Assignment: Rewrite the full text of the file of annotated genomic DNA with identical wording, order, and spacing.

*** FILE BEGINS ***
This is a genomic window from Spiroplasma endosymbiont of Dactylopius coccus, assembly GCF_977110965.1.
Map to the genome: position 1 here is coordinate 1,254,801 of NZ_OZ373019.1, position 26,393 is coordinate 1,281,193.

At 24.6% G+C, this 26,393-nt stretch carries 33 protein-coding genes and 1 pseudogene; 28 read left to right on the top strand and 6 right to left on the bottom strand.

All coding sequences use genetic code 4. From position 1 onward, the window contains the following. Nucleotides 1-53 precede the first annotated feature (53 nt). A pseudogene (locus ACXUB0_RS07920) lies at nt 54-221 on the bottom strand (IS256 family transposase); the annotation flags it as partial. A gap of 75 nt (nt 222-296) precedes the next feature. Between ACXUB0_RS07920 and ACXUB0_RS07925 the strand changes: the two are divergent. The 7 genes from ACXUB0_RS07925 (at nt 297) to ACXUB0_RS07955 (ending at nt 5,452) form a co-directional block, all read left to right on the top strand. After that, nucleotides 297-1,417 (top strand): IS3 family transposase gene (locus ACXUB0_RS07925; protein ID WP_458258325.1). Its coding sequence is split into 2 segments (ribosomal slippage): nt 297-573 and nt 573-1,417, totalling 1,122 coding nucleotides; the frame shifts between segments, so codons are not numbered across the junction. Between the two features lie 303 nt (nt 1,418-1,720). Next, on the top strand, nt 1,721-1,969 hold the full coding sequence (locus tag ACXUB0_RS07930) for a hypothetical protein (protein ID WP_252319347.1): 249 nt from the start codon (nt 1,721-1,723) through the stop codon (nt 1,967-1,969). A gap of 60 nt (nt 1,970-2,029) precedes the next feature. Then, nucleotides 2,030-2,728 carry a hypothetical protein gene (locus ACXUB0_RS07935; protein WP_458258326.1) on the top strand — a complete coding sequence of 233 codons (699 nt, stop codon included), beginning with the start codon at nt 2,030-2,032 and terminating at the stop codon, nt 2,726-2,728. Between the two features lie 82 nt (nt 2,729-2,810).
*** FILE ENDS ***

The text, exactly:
This is a genomic window from Spiroplasma endosymbiont of Dactylopius coccus, assembly GCF_977110965.1.
Map to the genome: position 1 here is coordinate 1,254,801 of NZ_OZ373019.1, position 26,393 is coordinate 1,281,193.

At 24.6% G+C, this 26,393-nt stretch carries 33 protein-coding genes and 1 pseudogene; 28 read left to right on the top strand and 6 right to left on the bottom strand.

All coding sequences use genetic code 4. From position 1 onward, the window contains the following. Nucleotides 1-53 precede the first annotated feature (53 nt). A pseudogene (locus ACXUB0_RS07920) lies at nt 54-221 on the bottom strand (IS256 family transposase); the annotation flags it as partial. A gap of 75 nt (nt 222-296) precedes the next feature. Between ACXUB0_RS07920 and ACXUB0_RS07925 the strand changes: the two are divergent. The 7 genes from ACXUB0_RS07925 (at nt 297) to ACXUB0_RS07955 (ending at nt 5,452) form a co-directional block, all read left to right on the top strand. After that, nucleotides 297-1,417 (top strand): IS3 family transposase gene (locus ACXUB0_RS07925; protein ID WP_458258325.1). Its coding sequence is split into 2 segments (ribosomal slippage): nt 297-573 and nt 573-1,417, totalling 1,122 coding nucleotides; the frame shifts between segments, so codons are not numbered across the junction. Between the two features lie 303 nt (nt 1,418-1,720). Next, on the top strand, nt 1,721-1,969 hold the full coding sequence (locus tag ACXUB0_RS07930) for a hypothetical protein (protein ID WP_252319347.1): 249 nt from the start codon (nt 1,721-1,723) through the stop codon (nt 1,967-1,969). A gap of 60 nt (nt 1,970-2,029) precedes the next feature. Then, nucleotides 2,030-2,728 carry a hypothetical protein gene (locus ACXUB0_RS07935; protein WP_458258326.1) on the top strand — a complete coding sequence of 233 codons (699 nt, stop codon included), beginning with the start codon at nt 2,030-2,032 and terminating at the stop codon, nt 2,726-2,728. Between the two features lie 82 nt (nt 2,729-2,810).